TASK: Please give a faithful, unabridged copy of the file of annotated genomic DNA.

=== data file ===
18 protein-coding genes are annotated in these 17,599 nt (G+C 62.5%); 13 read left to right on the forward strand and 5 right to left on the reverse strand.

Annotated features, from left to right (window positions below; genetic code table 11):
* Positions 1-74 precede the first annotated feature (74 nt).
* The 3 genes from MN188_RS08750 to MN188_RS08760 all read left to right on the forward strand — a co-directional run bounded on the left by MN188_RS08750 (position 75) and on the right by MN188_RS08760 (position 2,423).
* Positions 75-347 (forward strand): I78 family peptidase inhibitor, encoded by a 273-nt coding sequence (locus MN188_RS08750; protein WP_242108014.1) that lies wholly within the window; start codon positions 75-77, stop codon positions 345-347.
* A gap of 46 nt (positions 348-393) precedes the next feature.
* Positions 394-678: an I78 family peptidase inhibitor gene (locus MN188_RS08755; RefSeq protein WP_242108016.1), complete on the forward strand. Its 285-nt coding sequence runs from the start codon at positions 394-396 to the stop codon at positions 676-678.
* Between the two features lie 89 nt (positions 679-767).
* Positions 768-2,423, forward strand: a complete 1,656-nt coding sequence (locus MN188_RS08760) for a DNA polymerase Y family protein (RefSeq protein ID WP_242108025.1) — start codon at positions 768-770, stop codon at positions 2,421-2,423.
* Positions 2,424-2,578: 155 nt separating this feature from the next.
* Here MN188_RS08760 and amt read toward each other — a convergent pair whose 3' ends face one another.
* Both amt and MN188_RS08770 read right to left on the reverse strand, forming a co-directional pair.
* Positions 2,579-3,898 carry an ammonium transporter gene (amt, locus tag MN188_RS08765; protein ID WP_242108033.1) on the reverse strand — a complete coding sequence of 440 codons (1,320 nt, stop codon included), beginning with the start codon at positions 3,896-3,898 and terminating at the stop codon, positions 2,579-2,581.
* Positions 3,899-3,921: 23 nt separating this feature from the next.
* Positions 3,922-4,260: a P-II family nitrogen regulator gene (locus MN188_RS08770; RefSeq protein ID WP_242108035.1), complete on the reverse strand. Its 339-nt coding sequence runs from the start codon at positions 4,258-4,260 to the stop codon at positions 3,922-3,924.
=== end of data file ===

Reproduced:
18 protein-coding genes are annotated in these 17,599 nt (G+C 62.5%); 13 read left to right on the forward strand and 5 right to left on the reverse strand.

Annotated features, from left to right (window positions below; genetic code table 11):
* Positions 1-74 precede the first annotated feature (74 nt).
* The 3 genes from MN188_RS08750 to MN188_RS08760 all read left to right on the forward strand — a co-directional run bounded on the left by MN188_RS08750 (position 75) and on the right by MN188_RS08760 (position 2,423).
* Positions 75-347 (forward strand): I78 family peptidase inhibitor, encoded by a 273-nt coding sequence (locus MN188_RS08750; protein WP_242108014.1) that lies wholly within the window; start codon positions 75-77, stop codon positions 345-347.
* A gap of 46 nt (positions 348-393) precedes the next feature.
* Positions 394-678: an I78 family peptidase inhibitor gene (locus MN188_RS08755; RefSeq protein WP_242108016.1), complete on the forward strand. Its 285-nt coding sequence runs from the start codon at positions 394-396 to the stop codon at positions 676-678.
* Between the two features lie 89 nt (positions 679-767).
* Positions 768-2,423, forward strand: a complete 1,656-nt coding sequence (locus MN188_RS08760) for a DNA polymerase Y family protein (RefSeq protein ID WP_242108025.1) — start codon at positions 768-770, stop codon at positions 2,421-2,423.
* Positions 2,424-2,578: 155 nt separating this feature from the next.
* Here MN188_RS08760 and amt read toward each other — a convergent pair whose 3' ends face one another.
* Both amt and MN188_RS08770 read right to left on the reverse strand, forming a co-directional pair.
* Positions 2,579-3,898 carry an ammonium transporter gene (amt, locus tag MN188_RS08765; protein ID WP_242108033.1) on the reverse strand — a complete coding sequence of 440 codons (1,320 nt, stop codon included), beginning with the start codon at positions 3,896-3,898 and terminating at the stop codon, positions 2,579-2,581.
* Positions 3,899-3,921: 23 nt separating this feature from the next.
* Positions 3,922-4,260: a P-II family nitrogen regulator gene (locus MN188_RS08770; RefSeq protein ID WP_242108035.1), complete on the reverse strand. Its 339-nt coding sequence runs from the start codon at positions 4,258-4,260 to the stop codon at positions 3,922-3,924.